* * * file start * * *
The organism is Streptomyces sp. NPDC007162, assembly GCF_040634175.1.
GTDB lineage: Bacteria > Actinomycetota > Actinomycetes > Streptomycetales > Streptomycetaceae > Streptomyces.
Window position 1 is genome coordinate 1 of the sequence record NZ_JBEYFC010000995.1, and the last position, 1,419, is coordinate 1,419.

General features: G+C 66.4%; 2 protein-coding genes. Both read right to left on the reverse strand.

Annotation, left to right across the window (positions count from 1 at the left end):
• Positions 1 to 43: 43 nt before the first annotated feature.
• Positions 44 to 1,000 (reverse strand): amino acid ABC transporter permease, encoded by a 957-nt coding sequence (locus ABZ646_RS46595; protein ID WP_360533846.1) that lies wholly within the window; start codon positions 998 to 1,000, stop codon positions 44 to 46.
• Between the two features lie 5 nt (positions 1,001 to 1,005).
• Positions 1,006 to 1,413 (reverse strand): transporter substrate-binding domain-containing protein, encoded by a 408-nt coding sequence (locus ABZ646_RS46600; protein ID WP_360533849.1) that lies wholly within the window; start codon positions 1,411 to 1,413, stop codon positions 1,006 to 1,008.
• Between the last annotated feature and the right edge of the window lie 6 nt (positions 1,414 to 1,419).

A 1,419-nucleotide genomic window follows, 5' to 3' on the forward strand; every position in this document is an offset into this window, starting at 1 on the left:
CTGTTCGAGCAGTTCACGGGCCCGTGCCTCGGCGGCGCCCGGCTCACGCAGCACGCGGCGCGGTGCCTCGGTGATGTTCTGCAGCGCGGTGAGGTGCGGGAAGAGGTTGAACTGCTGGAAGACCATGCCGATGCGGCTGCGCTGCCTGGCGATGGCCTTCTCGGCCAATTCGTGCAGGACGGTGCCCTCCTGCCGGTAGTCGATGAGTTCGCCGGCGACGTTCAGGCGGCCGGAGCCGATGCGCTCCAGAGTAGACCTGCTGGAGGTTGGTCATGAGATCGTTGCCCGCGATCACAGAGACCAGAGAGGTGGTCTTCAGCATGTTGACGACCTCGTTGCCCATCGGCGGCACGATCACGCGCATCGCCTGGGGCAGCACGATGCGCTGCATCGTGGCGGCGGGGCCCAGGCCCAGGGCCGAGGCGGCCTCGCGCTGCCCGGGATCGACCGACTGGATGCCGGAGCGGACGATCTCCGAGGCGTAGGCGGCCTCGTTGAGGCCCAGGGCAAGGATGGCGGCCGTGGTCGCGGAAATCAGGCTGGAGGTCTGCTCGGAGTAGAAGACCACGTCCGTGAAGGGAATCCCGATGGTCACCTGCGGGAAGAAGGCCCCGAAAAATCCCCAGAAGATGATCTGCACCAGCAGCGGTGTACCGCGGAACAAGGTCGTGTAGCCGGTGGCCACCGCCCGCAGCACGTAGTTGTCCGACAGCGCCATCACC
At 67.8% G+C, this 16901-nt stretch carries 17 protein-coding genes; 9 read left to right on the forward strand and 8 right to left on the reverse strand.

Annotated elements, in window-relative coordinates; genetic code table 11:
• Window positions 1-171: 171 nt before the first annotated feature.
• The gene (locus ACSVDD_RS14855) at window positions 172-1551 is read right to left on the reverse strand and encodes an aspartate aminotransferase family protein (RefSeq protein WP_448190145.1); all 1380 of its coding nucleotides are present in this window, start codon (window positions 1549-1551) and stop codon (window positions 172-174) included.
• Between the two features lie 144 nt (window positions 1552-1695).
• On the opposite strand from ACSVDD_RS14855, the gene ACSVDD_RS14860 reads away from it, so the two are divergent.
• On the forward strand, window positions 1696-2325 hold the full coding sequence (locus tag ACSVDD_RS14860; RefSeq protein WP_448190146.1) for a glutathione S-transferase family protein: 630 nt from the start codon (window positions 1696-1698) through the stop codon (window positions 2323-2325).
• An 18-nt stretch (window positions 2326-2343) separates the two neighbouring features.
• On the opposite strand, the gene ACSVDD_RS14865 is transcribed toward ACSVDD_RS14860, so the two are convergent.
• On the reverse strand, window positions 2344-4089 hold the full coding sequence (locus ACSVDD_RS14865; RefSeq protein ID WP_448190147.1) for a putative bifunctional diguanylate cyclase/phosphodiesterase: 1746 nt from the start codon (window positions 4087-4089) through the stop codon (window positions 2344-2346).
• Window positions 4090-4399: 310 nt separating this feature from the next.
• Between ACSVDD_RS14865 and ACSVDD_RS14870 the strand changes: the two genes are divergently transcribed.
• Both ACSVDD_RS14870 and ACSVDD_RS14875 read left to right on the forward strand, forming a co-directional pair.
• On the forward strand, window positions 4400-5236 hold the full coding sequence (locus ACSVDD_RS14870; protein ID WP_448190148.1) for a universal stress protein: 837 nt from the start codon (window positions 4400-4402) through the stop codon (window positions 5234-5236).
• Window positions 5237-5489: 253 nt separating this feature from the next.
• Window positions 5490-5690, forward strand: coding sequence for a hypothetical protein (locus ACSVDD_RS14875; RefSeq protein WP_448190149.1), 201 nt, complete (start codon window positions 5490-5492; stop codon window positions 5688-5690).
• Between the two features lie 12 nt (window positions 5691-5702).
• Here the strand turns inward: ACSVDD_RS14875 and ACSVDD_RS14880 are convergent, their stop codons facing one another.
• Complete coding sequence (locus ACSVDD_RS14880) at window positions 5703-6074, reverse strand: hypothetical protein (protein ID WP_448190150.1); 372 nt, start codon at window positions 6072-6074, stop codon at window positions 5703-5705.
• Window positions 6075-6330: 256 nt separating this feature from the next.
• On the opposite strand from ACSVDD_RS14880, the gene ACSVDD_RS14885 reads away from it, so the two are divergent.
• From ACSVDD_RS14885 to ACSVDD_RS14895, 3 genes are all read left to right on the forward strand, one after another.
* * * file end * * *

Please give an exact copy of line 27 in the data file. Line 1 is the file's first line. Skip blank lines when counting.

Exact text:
• Window positions 5237-5489: 253 nt separating this feature from the next.